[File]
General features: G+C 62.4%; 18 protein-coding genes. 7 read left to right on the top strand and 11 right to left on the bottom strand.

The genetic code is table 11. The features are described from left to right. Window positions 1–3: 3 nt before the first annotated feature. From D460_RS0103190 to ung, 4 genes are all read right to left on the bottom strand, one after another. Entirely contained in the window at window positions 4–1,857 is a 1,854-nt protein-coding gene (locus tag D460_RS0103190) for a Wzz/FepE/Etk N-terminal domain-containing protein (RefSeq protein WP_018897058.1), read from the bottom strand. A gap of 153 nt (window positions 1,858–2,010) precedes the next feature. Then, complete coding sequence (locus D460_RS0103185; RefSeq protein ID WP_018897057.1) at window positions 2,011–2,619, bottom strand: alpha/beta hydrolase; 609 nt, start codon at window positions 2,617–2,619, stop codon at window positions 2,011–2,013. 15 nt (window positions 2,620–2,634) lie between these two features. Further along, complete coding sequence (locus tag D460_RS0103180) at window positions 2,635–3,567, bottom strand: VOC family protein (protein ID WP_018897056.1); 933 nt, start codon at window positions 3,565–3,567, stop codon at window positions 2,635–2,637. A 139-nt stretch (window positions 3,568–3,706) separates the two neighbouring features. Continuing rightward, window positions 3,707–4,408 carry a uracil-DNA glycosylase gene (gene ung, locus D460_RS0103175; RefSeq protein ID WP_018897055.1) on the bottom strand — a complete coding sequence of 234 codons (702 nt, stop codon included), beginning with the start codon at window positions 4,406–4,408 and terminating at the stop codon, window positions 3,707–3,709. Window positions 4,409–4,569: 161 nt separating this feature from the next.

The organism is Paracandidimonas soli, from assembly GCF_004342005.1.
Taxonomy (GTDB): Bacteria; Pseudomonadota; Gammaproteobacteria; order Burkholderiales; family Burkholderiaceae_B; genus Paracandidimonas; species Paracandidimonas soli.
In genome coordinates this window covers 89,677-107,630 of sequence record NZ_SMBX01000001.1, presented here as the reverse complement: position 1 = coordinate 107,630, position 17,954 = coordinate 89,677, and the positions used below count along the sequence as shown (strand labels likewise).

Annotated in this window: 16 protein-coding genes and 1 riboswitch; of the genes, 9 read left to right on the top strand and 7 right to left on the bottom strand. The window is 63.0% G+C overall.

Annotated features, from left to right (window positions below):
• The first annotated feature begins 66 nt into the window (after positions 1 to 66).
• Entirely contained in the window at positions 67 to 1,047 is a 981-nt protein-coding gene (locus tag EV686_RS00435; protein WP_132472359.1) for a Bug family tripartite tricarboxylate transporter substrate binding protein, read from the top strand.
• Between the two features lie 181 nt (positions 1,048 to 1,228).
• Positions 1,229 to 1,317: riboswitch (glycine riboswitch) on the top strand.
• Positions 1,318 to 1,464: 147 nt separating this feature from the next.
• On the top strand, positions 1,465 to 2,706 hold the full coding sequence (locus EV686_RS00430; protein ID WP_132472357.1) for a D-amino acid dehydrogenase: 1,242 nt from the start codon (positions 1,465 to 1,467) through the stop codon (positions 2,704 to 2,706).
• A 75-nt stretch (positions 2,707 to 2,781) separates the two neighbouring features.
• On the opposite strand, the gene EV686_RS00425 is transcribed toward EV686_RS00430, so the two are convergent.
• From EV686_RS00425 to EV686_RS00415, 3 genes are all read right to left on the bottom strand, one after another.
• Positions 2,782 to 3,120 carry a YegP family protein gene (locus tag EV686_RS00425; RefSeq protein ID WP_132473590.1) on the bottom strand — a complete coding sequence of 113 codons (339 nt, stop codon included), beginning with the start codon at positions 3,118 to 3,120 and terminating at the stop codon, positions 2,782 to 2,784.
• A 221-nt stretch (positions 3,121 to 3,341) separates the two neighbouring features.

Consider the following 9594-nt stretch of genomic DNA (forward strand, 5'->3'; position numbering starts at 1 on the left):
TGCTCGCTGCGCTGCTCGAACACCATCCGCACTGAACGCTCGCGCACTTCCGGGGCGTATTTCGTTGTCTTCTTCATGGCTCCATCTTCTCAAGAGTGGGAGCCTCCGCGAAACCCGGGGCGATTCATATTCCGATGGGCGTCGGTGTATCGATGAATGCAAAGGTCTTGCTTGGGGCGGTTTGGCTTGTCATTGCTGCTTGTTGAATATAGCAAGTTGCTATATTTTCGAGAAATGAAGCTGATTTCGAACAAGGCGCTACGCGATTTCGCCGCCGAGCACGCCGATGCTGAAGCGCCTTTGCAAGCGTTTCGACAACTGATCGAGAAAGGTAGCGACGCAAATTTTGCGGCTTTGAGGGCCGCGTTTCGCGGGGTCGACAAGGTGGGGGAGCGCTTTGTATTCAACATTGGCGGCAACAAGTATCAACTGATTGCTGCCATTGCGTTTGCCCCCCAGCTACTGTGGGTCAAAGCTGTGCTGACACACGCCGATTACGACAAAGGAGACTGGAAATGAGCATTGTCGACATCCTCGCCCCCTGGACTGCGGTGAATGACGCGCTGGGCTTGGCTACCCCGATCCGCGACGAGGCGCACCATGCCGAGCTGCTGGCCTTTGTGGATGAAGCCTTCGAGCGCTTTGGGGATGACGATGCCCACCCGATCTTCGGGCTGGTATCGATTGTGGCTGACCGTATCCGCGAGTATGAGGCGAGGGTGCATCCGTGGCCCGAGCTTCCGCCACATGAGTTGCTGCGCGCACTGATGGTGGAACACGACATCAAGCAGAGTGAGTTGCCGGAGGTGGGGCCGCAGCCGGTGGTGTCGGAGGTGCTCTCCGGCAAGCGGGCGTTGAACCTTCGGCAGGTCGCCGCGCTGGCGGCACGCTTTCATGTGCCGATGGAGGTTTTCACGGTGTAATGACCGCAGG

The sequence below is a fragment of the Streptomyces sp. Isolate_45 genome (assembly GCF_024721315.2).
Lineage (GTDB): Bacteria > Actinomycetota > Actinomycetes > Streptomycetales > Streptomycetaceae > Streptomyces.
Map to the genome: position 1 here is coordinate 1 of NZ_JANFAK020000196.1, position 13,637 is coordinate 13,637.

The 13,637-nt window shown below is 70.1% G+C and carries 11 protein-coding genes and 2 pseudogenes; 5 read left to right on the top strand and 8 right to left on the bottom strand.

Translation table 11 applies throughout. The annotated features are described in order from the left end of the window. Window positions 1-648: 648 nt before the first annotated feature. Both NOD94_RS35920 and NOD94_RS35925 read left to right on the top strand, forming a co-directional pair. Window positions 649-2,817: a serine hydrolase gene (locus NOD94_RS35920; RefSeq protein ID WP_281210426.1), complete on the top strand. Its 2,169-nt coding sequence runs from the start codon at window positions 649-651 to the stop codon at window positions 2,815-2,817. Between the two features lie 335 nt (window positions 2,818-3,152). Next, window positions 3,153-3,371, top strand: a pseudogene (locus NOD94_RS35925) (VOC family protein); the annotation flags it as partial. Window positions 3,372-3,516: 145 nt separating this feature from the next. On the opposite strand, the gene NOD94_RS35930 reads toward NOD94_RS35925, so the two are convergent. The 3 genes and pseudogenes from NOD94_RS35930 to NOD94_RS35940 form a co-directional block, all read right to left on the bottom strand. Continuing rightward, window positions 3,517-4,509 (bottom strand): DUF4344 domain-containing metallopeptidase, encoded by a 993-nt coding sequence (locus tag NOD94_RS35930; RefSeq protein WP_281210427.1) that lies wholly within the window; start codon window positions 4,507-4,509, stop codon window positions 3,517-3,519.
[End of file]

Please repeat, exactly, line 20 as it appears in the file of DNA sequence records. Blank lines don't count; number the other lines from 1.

TGCTCGCTGCGCTGCTCGAACACCATCCGCACTGAACGCTCGCGCACTTCCGGGGCGTATTTCGTTGTCTTCTTCATGGCTCCATCTTCTCAAGAGTGGGAGCCTCCGCGAAACCCGGGGCGATTCATATTCCGATGGGCGTCGGTGTATCGATGAATGCAAAGGTCTTGCTTGGGGCGGTTTGGCTTGTCATTGCTGCTTGTTGAATATAGCAAGTTGCTATATTTTCGAGAAATGAAGCTGATTTCGAACAAGGCGCTACGCGATTTCGCCGCCGAGCACGCCGATGCTGAAGCGCCTTTGCAAGCGTTTCGACAACTGATCGAGAAAGGTAGCGACGCAAATTTTGCGGCTTTGAGGGCCGCGTTTCGCGGGGTCGACAAGGTGGGGGAGCGCTTTGTATTCAACATTGGCGGCAACAAGTATCAACTGATTGCTGCCATTGCGTTTGCCCCCCAGCTACTGTGGGTCAAAGCTGTGCTGACACACGCCGATTACGACAAAGGAGACTGGAAATGAGCATTGTCGACATCCTCGCCCCCTGGACTGCGGTGAATGACGCGCTGGGCTTGGCTACCCCGATCCGCGACGAGGCGCACCATGCCGAGCTGCTGGCCTTTGTGGATGAAGCCTTCGAGCGCTTTGGGGATGACGATGCCCACCCGATCTTCGGGCTGGTATCGATTGTGGCTGACCGTATCCGCGAGTATGAGGCGAGGGTGCATCCGTGGCCCGAGCTTCCGCCACATGAGTTGCTGCGCGCACTGATGGTGGAACACGACATCAAGCAGAGTGAGTTGCCGGAGGTGGGGCCGCAGCCGGTGGTGTCGGAGGTGCTCTCCGGCAAGCGGGCGTTGAACCTTCGGCAGGTCGCCGCGCTGGCGGCACGCTTTCATGTGCCGATGGAGGTTTTCACGGTGTAATGACCGCAGG